Because the San Francisco 49ers were, at the time, based in Santa Clara and played their home games at Candlestick Park in San Francisco, the equipment staff treated every game like an away game. That means we basically packed the entire equipment room into movable trunks of various sizes, loaded up a semi-truck and hauled everything, and I mean everything, to the stadiums where we’d be playing for every game all season long. So, we had numerous lists of everything that would go into these travel trunks that got checked and re-checked every time we opened them up or got some new inventory from our vendors. This was a constant process that we tweaked every day leading up to our preseason games.
So about a week after we first arrived in Santa Clara, the players started to arrive for camp to begin. With about one day of orientation, we were into full practices the day after they arrived. Fall camp means long hours and hard work for everyone. Most weeks of fall camp involved 3 or 4 days of two-a-day practices, a scrimmage day, and an off day (for the players only). For at least the first 3 weeks we were on the job, the equipment staff had NO days off and the full-time guys didn’t get any days off until about mid-September after the season go started. We were responsible for all the laundry of the all the players’ practice gear, game uniforms, field setup and break down for practices and games, various locker room tasks, and we were constantly checking the players’ equipment to make sure it was in full working order. At this point, I had been through 3 years of football practice at Notre Dame and never seen anyone actually break a piece of equipment through normal play. (There were a few times where guys would throw their helmets on the ground out of frustration) During my short stint with the 49ers that lasted only about 7 weeks, we had a line backer that literally broke a set of shoulder pads and a defensive lineman that literally cracked two different helmets. WOW! That was one of my most memorable experiences of the NFL. This went on for about the next 5 weeks with 4 preseason games mixed in there. After each week the fall camp practice squad was cut down to what would eventually make up the final roster of players and a few practice guys. By the first week of September, my last week on the job and the first week of the season, we had our full team ready to go.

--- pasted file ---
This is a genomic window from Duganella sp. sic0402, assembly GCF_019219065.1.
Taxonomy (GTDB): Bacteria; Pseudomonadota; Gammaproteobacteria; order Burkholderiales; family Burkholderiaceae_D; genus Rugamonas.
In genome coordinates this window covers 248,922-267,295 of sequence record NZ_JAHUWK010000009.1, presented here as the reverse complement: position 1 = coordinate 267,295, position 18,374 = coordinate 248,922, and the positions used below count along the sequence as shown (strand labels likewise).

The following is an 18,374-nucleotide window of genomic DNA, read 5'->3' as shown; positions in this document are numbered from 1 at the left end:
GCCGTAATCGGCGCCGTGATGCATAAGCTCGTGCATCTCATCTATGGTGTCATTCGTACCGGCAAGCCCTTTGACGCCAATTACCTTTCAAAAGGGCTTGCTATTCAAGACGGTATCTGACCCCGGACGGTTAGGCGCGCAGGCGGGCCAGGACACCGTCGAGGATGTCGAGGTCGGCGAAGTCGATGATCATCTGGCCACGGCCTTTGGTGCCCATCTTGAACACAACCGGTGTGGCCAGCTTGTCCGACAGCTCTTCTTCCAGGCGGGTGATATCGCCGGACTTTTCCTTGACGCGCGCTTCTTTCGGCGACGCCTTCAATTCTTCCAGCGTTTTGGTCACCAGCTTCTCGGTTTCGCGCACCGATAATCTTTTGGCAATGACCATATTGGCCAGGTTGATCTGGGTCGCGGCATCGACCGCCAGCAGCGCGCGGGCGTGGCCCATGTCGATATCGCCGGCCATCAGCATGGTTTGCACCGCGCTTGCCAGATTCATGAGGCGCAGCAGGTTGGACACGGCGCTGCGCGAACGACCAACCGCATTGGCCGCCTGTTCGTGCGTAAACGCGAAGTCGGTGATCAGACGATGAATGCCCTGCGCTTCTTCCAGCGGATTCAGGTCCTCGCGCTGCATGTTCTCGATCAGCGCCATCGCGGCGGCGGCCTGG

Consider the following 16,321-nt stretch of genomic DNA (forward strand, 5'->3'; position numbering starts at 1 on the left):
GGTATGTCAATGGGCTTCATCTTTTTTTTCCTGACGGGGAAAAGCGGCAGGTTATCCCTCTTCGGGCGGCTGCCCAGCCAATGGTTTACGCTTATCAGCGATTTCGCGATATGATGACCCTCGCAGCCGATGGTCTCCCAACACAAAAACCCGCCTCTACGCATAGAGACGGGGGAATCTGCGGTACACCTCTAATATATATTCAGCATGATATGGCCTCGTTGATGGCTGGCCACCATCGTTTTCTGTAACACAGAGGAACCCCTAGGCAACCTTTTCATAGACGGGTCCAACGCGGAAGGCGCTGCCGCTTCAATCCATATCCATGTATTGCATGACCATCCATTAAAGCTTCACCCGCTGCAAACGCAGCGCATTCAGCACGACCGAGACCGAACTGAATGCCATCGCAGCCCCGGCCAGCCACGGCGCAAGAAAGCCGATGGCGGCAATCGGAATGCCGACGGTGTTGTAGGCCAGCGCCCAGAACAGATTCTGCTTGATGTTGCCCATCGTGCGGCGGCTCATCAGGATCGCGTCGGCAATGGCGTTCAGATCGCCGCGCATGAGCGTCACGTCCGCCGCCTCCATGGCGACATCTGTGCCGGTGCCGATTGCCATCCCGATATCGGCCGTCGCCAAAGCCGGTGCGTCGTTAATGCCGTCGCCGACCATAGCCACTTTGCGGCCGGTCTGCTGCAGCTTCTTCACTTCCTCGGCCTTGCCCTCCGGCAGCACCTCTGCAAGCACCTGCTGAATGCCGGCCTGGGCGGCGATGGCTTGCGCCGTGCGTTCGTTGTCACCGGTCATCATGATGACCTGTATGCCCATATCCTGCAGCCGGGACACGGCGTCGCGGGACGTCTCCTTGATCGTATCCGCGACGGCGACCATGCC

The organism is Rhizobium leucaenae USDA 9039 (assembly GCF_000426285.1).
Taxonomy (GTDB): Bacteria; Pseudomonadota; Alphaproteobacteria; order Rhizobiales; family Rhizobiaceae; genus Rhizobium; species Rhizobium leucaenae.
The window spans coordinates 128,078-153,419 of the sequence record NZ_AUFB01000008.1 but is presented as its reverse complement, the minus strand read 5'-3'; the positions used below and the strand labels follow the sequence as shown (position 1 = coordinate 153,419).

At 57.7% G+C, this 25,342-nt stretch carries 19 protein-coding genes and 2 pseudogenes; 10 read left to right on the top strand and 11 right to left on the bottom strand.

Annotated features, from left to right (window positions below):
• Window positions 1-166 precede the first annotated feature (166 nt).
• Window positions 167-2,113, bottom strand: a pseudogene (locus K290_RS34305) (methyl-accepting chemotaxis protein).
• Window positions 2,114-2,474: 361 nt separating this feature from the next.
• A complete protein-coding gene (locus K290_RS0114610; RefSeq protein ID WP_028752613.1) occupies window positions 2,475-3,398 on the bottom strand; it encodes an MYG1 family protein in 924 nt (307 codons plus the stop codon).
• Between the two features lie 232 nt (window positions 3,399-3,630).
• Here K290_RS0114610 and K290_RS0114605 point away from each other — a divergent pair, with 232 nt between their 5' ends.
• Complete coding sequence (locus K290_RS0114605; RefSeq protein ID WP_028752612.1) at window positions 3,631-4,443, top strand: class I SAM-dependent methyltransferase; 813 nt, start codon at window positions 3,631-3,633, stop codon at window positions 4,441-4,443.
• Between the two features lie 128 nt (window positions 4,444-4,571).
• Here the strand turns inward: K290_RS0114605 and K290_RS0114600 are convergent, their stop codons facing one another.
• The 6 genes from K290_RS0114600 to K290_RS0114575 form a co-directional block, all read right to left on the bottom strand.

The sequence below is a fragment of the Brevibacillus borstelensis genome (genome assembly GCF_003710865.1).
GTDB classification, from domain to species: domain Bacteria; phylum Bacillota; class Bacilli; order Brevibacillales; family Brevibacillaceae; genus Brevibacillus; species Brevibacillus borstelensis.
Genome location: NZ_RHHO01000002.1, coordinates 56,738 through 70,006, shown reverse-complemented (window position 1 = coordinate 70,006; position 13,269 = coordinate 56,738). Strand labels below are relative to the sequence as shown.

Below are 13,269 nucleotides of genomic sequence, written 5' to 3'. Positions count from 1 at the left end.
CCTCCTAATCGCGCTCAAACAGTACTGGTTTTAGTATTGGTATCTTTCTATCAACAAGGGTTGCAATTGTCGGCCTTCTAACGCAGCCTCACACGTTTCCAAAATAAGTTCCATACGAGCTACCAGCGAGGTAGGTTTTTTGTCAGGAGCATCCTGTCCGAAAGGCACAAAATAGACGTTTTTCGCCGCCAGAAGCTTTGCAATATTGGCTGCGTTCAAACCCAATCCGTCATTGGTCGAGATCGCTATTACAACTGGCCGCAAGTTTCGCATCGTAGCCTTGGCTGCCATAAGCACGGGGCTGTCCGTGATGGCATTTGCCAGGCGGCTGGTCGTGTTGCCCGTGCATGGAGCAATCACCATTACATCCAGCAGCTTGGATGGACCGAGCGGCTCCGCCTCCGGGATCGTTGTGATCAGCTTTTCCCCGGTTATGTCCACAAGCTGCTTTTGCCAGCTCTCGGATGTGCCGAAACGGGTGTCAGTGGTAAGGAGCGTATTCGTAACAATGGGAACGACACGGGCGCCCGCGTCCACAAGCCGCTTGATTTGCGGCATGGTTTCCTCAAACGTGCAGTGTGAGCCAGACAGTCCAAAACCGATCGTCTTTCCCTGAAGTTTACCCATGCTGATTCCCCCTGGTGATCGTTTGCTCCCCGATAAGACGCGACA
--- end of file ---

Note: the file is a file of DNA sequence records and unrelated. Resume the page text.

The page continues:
So by now this post is getting pretty long and I’ll try to wrap it up. Equipment managers are the team behind the team – we do laundry, we set up the field for practices and games and put it all away, we organize, we’re the first ones there are the last ones to leave, we prep our gear and keep our athletes safe and we make sure our facilities are always looking their best. Most of all though, we’re planners and helpers and there’s no task too small or great. If you need something to get done, an equipment manager is the one for the job. It takes a great deal of patience and organization to keep a roster of athletes and coaches well equipped for their duties and equipment managers are prepared for all possible contingencies regardless of the circumstances. We’re always prepared. Despite all the millions of things going on in our mind, we get stuff done – on time, on budget and exceeding all expectations. Period. We’re responsible for moving an entire team and all of the “stuff” that keeps them moving and on the field ready to go to battle. I didn’t talk much about the transportation aspect of team travel, but we’ve got contingencies for that too. So if you really want to know what makes athletes tick or coaches motivated or a team functioning, ask an equipment manager. They are the ones in the background, not seeking attention but keeping everything in line.
If you’ve got any questions about the field of athletics equipment management, please let me know in the comments below – I’m happy to tell stories or answer questions. You can also subscribe by clicking the “Follow” button at the bottom of the screen.